Thursday, June 24, 2010

June 24, 1509: The New King and his Queen, Crowned

Garrett Mattingly notes in his biography of Catherine of Aragon, "It is hard to imagine Henry and Catherine at their coronation. Their images are pale as ghosts beside their later selves . . ." In 1509, Henry was young, tall, an athlete with a ruddy round-cheeked face, while Catherine was fresh, delicate, sweet and winsome. As Mattingly notes, "The Londoners thought her bonny . . . Henry thought her bonnier than any."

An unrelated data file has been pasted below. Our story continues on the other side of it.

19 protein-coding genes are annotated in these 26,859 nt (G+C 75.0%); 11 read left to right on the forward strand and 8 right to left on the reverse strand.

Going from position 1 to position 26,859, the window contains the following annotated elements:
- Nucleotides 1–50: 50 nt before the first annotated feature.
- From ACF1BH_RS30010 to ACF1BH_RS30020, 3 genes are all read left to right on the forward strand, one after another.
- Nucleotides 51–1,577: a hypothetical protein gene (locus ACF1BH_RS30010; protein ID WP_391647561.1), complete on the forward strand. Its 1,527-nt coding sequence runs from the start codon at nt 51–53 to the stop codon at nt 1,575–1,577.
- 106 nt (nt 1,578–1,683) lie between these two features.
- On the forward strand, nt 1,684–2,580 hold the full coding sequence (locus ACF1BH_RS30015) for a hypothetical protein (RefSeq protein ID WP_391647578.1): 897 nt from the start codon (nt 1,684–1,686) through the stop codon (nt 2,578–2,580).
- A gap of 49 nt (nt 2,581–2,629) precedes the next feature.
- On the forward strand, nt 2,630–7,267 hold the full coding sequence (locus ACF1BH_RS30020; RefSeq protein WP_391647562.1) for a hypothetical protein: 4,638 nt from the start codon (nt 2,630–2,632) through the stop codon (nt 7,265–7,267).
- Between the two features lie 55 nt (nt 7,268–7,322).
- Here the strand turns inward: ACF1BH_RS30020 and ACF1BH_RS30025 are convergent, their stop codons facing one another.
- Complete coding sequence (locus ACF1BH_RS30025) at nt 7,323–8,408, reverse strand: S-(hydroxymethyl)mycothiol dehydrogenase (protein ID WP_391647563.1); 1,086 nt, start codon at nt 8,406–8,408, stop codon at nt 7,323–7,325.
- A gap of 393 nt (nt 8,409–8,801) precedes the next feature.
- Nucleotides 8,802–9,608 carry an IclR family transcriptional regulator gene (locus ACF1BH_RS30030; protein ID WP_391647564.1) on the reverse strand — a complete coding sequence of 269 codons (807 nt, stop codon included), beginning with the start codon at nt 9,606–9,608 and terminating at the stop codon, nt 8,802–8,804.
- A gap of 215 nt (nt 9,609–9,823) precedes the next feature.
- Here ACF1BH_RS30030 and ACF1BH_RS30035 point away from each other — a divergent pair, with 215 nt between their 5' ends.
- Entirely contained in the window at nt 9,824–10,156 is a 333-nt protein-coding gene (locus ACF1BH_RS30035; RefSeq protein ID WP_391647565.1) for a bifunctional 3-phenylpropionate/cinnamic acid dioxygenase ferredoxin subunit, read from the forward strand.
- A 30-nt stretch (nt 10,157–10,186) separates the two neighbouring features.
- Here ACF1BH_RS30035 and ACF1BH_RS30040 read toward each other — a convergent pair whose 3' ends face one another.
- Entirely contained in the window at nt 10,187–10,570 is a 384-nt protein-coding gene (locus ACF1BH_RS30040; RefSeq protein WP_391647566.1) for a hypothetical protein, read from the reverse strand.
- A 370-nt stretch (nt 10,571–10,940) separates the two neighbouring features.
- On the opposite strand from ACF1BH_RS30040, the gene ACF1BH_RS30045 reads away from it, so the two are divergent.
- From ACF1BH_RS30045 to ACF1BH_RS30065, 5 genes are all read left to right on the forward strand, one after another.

I cannot help but think of the juxtaposition of these dates in June, separated by momentous years and events. In June of 1509, Catherine and Henry were wed and crowned; 20 years later Catherine appeared in a court to try the validity of her marriage; six years after that dramatic trial, one of her strongest defenders was executed when Bishop John Fisher opposed the king's supremacy.

But in 1509, the month of June was filled, as Mattingly comments, with festivity, music, laughter, and dancing. The reign of Henry the Eighth and Catherine of Aragon had begun.

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